The 3,840 x 1,920 resolution Quad HD Super AMOLED display packs a super 518 pixels per inch and, as with other recent Samsung displays looks absolute pin-sharp. The Note 7 is the first phone with the capability to playback HDR streaming video on board. HDR footage looked great, but we don't think it makes much of a difference on such a small screen. People watch long-form content on phones, of course, but there are normally other lighting considerations, such as reflections and so on. It's not the same effect as if you're sat on the sofa watching an HDR TV.

The S Pen is a stylus. There's no getting away from it. Inititally it seemed like a bit of a gimmick, but it's become a useful tool for many - rather like Apple Pencil has become alongside the iPad Pro. As before, you can convert handwriting to text, access shortcuts and write memos. Now you can even pin a memo to the always-on display we first saw with the Galaxy S7 – maybe a door code or something else important you need to remember.

The tip has been narrowed from 1.6 to 0.7mm so it's more like writing with a pen. You can even use it to mix colours on screen so you can more easily paint or sketch with it. We tried mixing colours together. We've previously tried this with the Apple Pencil and this time, as before, it's a weird sensation.

The S Pen does have some new features this time around. You can now create and share GIF animations with Smart Select as well as convert languages by hovering above the text with the S Pen. It is even easier to access the best of the S Pen with Samsung Notes, a new unified app enabling you to jot down handwritten notes, draw, or edit memos from one place.

The whole device is waterproof, following on from the example set with the Galaxy S7. Samsung has had to work hard to get the device protected, because it needed to protect the S Pen and the slot it slides into as well. The device is IP68 rated and, as you can see here, it's perfectly able to stand up to the rigours of immersion.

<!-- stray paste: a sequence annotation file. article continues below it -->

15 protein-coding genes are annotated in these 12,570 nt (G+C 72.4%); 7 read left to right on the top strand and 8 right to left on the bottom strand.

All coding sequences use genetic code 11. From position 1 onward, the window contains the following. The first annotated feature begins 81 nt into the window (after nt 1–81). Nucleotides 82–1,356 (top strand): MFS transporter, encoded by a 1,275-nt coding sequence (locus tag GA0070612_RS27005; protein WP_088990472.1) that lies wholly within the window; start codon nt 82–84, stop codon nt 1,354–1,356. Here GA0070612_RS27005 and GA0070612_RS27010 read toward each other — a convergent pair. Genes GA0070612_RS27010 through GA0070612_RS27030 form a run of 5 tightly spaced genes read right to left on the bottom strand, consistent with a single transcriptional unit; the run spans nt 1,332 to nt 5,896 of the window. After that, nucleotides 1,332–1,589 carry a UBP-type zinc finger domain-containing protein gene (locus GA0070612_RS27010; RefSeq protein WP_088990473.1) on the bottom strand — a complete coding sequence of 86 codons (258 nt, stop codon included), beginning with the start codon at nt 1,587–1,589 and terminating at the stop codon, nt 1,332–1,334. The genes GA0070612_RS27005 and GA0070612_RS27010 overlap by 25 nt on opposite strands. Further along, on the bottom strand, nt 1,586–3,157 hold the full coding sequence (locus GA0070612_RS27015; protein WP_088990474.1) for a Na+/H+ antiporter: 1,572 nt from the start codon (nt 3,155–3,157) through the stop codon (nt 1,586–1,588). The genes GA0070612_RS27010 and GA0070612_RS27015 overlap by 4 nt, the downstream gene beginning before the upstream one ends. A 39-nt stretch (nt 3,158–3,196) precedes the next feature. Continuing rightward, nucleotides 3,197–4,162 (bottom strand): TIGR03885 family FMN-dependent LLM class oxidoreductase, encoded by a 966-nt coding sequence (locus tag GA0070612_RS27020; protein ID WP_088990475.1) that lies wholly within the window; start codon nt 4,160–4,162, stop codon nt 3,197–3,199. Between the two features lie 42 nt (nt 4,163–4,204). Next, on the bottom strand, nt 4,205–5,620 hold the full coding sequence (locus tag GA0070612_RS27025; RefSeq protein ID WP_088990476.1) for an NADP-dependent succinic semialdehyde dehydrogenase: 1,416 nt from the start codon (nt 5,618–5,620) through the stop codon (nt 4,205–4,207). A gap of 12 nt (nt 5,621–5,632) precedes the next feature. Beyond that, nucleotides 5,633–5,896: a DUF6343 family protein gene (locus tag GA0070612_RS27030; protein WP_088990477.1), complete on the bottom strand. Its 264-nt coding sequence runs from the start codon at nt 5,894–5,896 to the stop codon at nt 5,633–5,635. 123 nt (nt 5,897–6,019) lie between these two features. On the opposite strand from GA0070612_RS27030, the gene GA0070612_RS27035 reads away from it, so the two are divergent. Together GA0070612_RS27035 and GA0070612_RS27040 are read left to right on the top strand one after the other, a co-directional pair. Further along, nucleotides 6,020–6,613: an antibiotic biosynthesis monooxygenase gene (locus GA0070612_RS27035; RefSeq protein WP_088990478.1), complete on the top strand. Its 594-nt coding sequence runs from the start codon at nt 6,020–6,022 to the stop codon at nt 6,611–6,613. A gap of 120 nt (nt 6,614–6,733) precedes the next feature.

Samsung has refined the interface so it's easier to use with the Note 7, especially with one hand, while there's a Smart Switch app for moving phones - though we didn't use this as Google transferred everything across from our other handset - and Samsung Cloud (with 15GB of free space for all).

Aside from the waterproofing, the Note 7's headline feature is that it now comes with an iris scanner! It's great to see awesome tech like this arrive in consumer devices. It works without issue providing you don't wear glasses (it can work with glasses, but it's not recommended) and provided you hold it high in front of your face. Looking down at it doesn't tend to work.

You'll also get blinded each time by the red iris scanner in the top left of the phone. We found that, after a while, the novelty wore off and we weren't using it to unlock our phone that much. After all, holding the phone up in front of your face takes more time than just wiping your fingerprint across the home key to unlock. Or, arguably, taking the time to tap in a four digit PIN.

There's also a secure folder which can be unlocked with your iris. In the words of Samsung “parents will like it because they're protected from their kids and kids will like it because they're protected from their parents!”

This is quite a good video of the iris tech in action:

The Galaxy S7's camera got a lot of decent reviews, especially in low light. We're hopeful the Galaxy Note 7 camera can get close to this as it is, essentially, the same unit with 12MP, optical image stabilization and an f/1.7 aperture to let in plenty of light for those dark shots. We'll be testing this over the coming days.

Early verdict

Even though we've only spent a little bit of time with it so far, the Galaxy Note 7 is a masterpiece, like the S7 Edge (our current favourite phone) on steroids. It's a serious device for serious productivity and should only be considered if you'll use the S Pen for notes and memos. Otherwise, you're just not using it to its full capability. We'll bring you more details and observations over the coming days - as well as testing out the camera.

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Dan Grabham

Dan is a previous Editor for T3.com and covered the latest in computing, home entertainment and mobile tech. He's also the former Deputy Editor of TechRadar and former Editor of Lifehacker UK. Dan has written for numerous computing and lifestyle magazines and has also written a book, too. You'll see him pop up in numerous places, having been quoted in or on The Sun, BBC World Service, BBC News Online, ITN News, BBC Radio 5Live, BBC Radio 4 and Sky News Radio.